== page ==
Detroit Tigers: Why Brandon Inge Should Be Ryan Raburn's Backup at Second Base

Anthony DinsmoreContributor IIMarch 23, 2012

DETROIT, MI - OCTOBER 12:  Brandon Inge #15 of the Detroit Tigers runs the bases after a solo home run in the seventh inning of Game Four of the American League Championship Series against the Texas Rangers at Comerica Park on October 12, 2011 in Detroit, Michigan.  (Photo by Kevork Djansezian/Getty Images)
Kevork Djansezian/Getty Images

With spring training coming close to an end, many are still wondering who will play second base on Opening Day for the Tigers

The Tigers seemed to be giving hints very early in spring training that Brandon Inge was going to play second base.  General Manager Dave Dombrowski quoted that Inge was looking "phenomenal" while practicing at second.

While Dombrowski is likely giving Inge more credit than he deserves, he shouldn't even sound surprised that Inge has been looking decent at second.  He spent most of his career playing third base, which is arguably the toughest of all infield positions.  Now that Inge is at second, he now has a tad bit of extra time to react to a ball hit his way.  Inge is not in bad shape for a 34 year old; and he knows his way around a diamond.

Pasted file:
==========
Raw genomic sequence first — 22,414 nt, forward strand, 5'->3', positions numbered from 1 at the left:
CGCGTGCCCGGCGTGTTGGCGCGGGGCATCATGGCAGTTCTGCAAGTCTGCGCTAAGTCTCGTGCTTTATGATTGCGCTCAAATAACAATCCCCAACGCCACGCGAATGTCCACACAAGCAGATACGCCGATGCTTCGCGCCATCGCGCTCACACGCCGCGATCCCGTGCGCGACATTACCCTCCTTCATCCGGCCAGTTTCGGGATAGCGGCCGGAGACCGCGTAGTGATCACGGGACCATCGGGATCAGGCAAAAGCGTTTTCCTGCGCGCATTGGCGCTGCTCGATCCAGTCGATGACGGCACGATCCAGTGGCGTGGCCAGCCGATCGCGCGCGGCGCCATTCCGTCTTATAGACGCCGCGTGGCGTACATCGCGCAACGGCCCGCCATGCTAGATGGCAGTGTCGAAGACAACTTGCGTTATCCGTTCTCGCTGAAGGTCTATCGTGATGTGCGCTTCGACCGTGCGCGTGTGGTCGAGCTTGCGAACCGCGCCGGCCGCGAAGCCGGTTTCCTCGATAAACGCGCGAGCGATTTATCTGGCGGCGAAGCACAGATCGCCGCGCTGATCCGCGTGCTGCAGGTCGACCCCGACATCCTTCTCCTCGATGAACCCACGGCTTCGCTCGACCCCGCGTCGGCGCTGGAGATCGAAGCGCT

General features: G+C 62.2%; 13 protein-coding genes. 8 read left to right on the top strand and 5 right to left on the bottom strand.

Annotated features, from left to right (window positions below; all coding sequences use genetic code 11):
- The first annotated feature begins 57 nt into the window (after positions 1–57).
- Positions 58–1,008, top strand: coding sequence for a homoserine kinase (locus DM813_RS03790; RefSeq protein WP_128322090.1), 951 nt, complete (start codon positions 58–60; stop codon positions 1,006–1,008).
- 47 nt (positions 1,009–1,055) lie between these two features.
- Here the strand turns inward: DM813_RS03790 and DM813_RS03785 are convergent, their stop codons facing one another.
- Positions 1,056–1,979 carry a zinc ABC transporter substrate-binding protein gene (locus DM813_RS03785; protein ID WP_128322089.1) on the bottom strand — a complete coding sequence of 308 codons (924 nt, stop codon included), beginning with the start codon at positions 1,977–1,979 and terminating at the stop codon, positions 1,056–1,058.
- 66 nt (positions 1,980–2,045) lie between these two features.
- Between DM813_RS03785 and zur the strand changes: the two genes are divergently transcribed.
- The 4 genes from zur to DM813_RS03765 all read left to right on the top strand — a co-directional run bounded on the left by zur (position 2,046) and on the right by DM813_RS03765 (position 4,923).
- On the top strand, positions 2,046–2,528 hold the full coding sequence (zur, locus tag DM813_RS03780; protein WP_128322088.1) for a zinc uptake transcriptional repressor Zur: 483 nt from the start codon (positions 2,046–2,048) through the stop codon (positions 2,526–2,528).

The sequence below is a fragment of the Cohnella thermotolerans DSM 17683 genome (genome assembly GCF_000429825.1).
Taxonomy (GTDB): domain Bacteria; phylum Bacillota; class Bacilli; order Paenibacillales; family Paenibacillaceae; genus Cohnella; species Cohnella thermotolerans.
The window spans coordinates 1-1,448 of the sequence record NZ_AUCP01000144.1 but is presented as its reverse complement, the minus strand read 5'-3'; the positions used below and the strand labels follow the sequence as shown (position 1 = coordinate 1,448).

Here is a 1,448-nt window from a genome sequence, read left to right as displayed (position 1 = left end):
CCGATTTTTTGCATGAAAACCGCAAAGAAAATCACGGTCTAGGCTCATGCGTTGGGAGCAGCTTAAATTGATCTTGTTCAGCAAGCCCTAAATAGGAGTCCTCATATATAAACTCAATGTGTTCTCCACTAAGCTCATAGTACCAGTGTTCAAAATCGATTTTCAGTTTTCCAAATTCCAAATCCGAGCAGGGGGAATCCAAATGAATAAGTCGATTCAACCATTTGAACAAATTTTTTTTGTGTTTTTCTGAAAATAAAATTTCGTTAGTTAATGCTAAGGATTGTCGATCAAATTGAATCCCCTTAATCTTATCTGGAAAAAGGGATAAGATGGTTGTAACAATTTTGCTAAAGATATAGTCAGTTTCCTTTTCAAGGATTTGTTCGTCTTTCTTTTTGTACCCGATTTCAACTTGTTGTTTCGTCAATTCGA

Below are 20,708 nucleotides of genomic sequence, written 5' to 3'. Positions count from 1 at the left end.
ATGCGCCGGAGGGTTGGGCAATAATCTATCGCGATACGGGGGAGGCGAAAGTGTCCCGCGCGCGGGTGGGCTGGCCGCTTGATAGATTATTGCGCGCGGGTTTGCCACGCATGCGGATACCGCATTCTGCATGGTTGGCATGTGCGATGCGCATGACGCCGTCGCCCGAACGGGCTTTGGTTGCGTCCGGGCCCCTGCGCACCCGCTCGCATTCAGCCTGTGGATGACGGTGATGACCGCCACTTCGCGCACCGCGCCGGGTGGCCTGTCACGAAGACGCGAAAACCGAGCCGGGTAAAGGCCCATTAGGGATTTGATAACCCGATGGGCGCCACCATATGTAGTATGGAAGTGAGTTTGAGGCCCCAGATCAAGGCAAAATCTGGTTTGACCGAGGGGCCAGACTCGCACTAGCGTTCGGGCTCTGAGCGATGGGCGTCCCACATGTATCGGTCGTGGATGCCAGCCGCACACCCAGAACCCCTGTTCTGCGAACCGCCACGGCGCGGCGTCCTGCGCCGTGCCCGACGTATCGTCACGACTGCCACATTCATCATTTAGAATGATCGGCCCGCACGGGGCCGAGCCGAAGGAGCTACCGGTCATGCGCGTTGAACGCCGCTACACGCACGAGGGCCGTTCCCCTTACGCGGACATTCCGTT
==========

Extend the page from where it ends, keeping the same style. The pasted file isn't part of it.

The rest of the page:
With that said, why aren't the Tigers giving Ryan Raburn a shot at being a starter?  Is it because he has poor fielding skills?  

The fact that Raburn has proven to be a very sub par fielder should be irrelevant for two reasons.  One is that if the Tigers are going to use that logic, then they shouldn't be fielding Delmon Young or Miguel Cabrera.  But they are.  The offense will make up for this below average defense.  The second reason is because Raburn has been hitting the cover off the ball during spring training.  He has certainly given Jim Leyland something to think about, as Raburn's currently at six HR and 18 RBI this spring.

Raburn has been known for having some first half slumps; but in his defense, at least he didn't get placed for assignment last year like Brandon Inge did.  Nobody has talked about Inge's hitting performance this spring, only his fielding.

The problem with this whole situation is that Brandon Inge is the Tim Tebow of baseball.  He's a player who will draw a home crowd, sell lots of jerseys, but not get it done on the field.  Inge is scheduled to make $6 million this year, which is the final year of his contract.  But hey, if I was told to have a .235 career average and get booed by my home fans for $6 million, I would probably do it too.